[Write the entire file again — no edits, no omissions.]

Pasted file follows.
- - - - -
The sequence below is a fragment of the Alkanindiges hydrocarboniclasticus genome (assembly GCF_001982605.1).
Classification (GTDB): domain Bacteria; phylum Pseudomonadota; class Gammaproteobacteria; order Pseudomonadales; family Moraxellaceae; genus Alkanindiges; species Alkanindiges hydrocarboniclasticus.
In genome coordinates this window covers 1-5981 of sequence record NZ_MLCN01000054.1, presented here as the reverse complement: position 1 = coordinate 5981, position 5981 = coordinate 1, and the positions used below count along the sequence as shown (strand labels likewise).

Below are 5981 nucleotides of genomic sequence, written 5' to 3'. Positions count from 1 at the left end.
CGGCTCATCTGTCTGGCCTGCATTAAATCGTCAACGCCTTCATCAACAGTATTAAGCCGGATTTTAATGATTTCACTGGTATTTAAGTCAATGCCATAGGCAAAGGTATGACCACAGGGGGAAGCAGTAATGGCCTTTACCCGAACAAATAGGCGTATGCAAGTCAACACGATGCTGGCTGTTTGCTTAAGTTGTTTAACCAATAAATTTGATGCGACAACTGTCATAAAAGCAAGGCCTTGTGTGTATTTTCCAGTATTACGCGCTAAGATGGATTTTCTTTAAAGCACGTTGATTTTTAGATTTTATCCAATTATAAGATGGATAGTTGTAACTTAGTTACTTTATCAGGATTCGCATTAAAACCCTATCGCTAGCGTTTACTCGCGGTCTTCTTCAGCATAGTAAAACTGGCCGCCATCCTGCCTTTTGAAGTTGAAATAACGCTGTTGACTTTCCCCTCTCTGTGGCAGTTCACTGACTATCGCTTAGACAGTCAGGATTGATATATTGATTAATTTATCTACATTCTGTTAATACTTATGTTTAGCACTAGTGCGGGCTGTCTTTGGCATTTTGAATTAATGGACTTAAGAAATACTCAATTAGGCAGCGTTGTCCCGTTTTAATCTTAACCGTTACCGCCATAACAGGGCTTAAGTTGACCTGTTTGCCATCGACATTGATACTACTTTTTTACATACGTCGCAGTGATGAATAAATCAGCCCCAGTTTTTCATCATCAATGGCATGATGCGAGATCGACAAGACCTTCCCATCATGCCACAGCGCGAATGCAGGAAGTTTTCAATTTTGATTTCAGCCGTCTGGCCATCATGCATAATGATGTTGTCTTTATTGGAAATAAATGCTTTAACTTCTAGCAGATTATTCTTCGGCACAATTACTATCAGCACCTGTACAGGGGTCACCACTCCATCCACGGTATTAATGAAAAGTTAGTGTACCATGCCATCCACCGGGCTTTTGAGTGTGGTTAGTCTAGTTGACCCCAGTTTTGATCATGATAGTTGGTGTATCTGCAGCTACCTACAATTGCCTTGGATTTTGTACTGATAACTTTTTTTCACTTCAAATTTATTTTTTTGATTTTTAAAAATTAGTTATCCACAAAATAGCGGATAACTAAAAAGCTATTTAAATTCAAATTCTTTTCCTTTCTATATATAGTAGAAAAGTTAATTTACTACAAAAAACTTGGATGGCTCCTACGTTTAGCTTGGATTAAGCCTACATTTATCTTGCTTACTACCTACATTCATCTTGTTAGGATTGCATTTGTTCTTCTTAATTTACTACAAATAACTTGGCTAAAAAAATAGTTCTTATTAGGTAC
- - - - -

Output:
The sequence below is a fragment of the Alkanindiges hydrocarboniclasticus genome (assembly GCF_001982605.1).
Classification (GTDB): domain Bacteria; phylum Pseudomonadota; class Gammaproteobacteria; order Pseudomonadales; family Moraxellaceae; genus Alkanindiges; species Alkanindiges hydrocarboniclasticus.
In genome coordinates this window covers 1-5981 of sequence record NZ_MLCN01000054.1, presented here as the reverse complement: position 1 = coordinate 5981, position 5981 = coordinate 1, and the positions used below count along the sequence as shown (strand labels likewise).

Below are 5981 nucleotides of genomic sequence, written 5' to 3'. Positions count from 1 at the left end.
CGGCTCATCTGTCTGGCCTGCATTAAATCGTCAACGCCTTCATCAACAGTATTAAGCCGGATTTTAATGATTTCACTGGTATTTAAGTCAATGCCATAGGCAAAGGTATGACCACAGGGGGAAGCAGTAATGGCCTTTACCCGAACAAATAGGCGTATGCAAGTCAACACGATGCTGGCTGTTTGCTTAAGTTGTTTAACCAATAAATTTGATGCGACAACTGTCATAAAAGCAAGGCCTTGTGTGTATTTTCCAGTATTACGCGCTAAGATGGATTTTCTTTAAAGCACGTTGATTTTTAGATTTTATCCAATTATAAGATGGATAGTTGTAACTTAGTTACTTTATCAGGATTCGCATTAAAACCCTATCGCTAGCGTTTACTCGCGGTCTTCTTCAGCATAGTAAAACTGGCCGCCATCCTGCCTTTTGAAGTTGAAATAACGCTGTTGACTTTCCCCTCTCTGTGGCAGTTCACTGACTATCGCTTAGACAGTCAGGATTGATATATTGATTAATTTATCTACATTCTGTTAATACTTATGTTTAGCACTAGTGCGGGCTGTCTTTGGCATTTTGAATTAATGGACTTAAGAAATACTCAATTAGGCAGCGTTGTCCCGTTTTAATCTTAACCGTTACCGCCATAACAGGGCTTAAGTTGACCTGTTTGCCATCGACATTGATACTACTTTTTTACATACGTCGCAGTGATGAATAAATCAGCCCCAGTTTTTCATCATCAATGGCATGATGCGAGATCGACAAGACCTTCCCATCATGCCACAGCGCGAATGCAGGAAGTTTTCAATTTTGATTTCAGCCGTCTGGCCATCATGCATAATGATGTTGTCTTTATTGGAAATAAATGCTTTAACTTCTAGCAGATTATTCTTCGGCACAATTACTATCAGCACCTGTACAGGGGTCACCACTCCATCCACGGTATTAATGAAAAGTTAGTGTACCATGCCATCCACCGGGCTTTTGAGTGTGGTTAGTCTAGTTGACCCCAGTTTTGATCATGATAGTTGGTGTATCTGCAGCTACCTACAATTGCCTTGGATTTTGTACTGATAACTTTTTTTCACTTCAAATTTATTTTTTTGATTTTTAAAAATTAGTTATCCACAAAATAGCGGATAACTAAAAAGCTATTTAAATTCAAATTCTTTTCCTTTCTATATATAGTAGAAAAGTTAATTTACTACAAAAAACTTGGATGGCTCCTACGTTTAGCTTGGATTAAGCCTACATTTATCTTGCTTACTACCTACATTCATCTTGTTAGGATTGCATTTGTTCTTCTTAATTTACTACAAATAACTTGGCTAAAAAAATAGTTCTTATTAGGTAC